Oslo’s mafia and their weird weaponry

There is a mafia in Oslo.

Members of the clan are fearless and prefer to do their work in broad daylight. They’re easy to spot, often travel in packs and can be aggressive when on the streets, yet no one dare respond to an “inadvertent” bump with anything but an apology. These mafia operatives don’t use traditional weapons but are harshly trained through methods of sleep deprivation and are not to be crossed.

They’re called the barnevognmafia.

Translated literally: child wagon mafia. The “operatives” I’m referring to are parents, mostly mothers enjoying their nearly year-long, fully paid maternity leave. I am a proud member of this clan.

Barnevogn is Norwegian for stroller and the ones here need a big name like that because they are ENORMOUS. Hefty tires for the snow, big seats with bulky canopies to keep kids warm in sub-zero temperatures, and they morph into mini-beds for their sleeping cargo. Mothers walk with an assumed ownership of the footpaths in Oslo because it’s the only way anyone will let you through with a hulking stroller that takes up half the sidewalk.

And yes, these super-colossal kid carriers work as weapons too – one quick turn and we’ll skin your shins with the front spoke of the stroller.

Our fashion of organized crime is to clog cafes with our baby bags and “child wagons.” Our kids whimper, whine and scream while we gab on with our fellow operatives because, like Sicilian mafiosi are desensitized to violence, we can tune out our crying children. There’s always something wrong and we might as well talk a little louder and find out who is up to what.

We also part-take in another activity that makes onlookers, particularly of the male variety, uncomfortable. But hey, when a baby is hungry he’s hungry so nursing while sipping a latte at United Bakeries is part of the deal. It’s a useful method of (comical) intimidation that comes in handy if someone rolls their eyes when they see a mother stroll into a public space with a noise-polluting baby.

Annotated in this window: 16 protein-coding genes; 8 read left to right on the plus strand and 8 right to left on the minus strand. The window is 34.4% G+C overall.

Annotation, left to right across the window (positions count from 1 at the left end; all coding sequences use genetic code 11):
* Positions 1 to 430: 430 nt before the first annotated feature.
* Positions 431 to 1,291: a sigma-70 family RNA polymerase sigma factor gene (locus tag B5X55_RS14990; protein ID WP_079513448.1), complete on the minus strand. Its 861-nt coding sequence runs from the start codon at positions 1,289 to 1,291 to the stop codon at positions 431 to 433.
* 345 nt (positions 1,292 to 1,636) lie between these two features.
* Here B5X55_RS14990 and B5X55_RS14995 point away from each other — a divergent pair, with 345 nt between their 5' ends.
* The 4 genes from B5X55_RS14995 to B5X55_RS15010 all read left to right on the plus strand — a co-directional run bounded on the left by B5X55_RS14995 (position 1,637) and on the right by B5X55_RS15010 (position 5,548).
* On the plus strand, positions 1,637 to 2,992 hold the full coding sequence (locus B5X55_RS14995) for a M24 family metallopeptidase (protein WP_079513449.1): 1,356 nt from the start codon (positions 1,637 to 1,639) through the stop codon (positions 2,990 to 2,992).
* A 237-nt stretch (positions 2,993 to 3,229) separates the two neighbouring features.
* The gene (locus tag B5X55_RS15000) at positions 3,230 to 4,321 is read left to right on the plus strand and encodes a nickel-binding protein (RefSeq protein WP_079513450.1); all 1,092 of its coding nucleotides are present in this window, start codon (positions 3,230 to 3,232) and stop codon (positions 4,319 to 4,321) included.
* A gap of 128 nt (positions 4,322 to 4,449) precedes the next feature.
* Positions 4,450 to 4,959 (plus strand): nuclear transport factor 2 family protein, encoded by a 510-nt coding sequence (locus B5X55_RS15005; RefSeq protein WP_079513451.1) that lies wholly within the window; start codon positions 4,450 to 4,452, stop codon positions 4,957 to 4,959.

The barnevognmafia isn’t a real organization in Oslo but the existence of the term in the zeitgeist reflects the camaraderie that forms among parents. There is an inherent understanding of the trials of early parenthood: sleepless nights, tantrums, potty training…

The power parents have in Norway is what makes this place perfect for me at this time in my life. The amount of help the government provides young families has effectively set high social expectations for the community to do their part.

If a driver sees someone with a pram about to cross the street they come to a halting stop as if royalty is being carried through. Public transportation was built bearing in mind oversized strollers and locals are always on standby to help, whether it’s lifting it onto the tram or holding open a door. I’ve never been able to thank anyone because they run off before you even realize that you’ve been helped.

You can take your kids anywhere here and not only are they welcomed, but restaurants and museums have thought about how best to adapt to what kids need. I think this star treatment of young families is well deserved. Parenthood, while rewarding, is challenging and if society can do anything to help, it should.

And if you don’t agree: watch out. The barnevognmafia is everywhere and a clan member could unleash a screaming toddler during your romantic dinner just for the fun of it.


8 thoughts on “Oslo’s mafia and their weird weaponry

    • It’s a monster of a stroller and looks incredibly out of place if you take it out of Scandinavia. Norwegians don’t really mind nursing in public but there are some younger guys that get so uncomfortable, it’s funny to watch them try not to stare but try not to look away too quickly.

    • You should see the paperwork involved in buying one of these strollers! I signed three of four documents stating that I understood all of the directions I was given about the stroller: how often to spray oil lubricant on the joints so they don’t rust, when to lock the front wheel so that it doesn’t swivel in a lot of snow, how often to pump the tires with air. It really was like buying a car.

  1. I love this post. We just moved here from the US with 3 kids. I was afraid my double stroller would be out of the ordinary here, but we fit right in. The only thing that makes us odd is I keep my 3 year old and almost 2 year old home with me.

    • Thanks for reading Amy! It’s really nice to be in a place where us parents can fit in, too. If you check out my latest post you’ll see a reference to a mother and baby group in Oslo which is a wonderful way to meet moms who stay at home with their toddlers.

      Welcome to Oslo!

  2. Pingback: Commercial Break: A cruise to Germany | Edge of the Arctic

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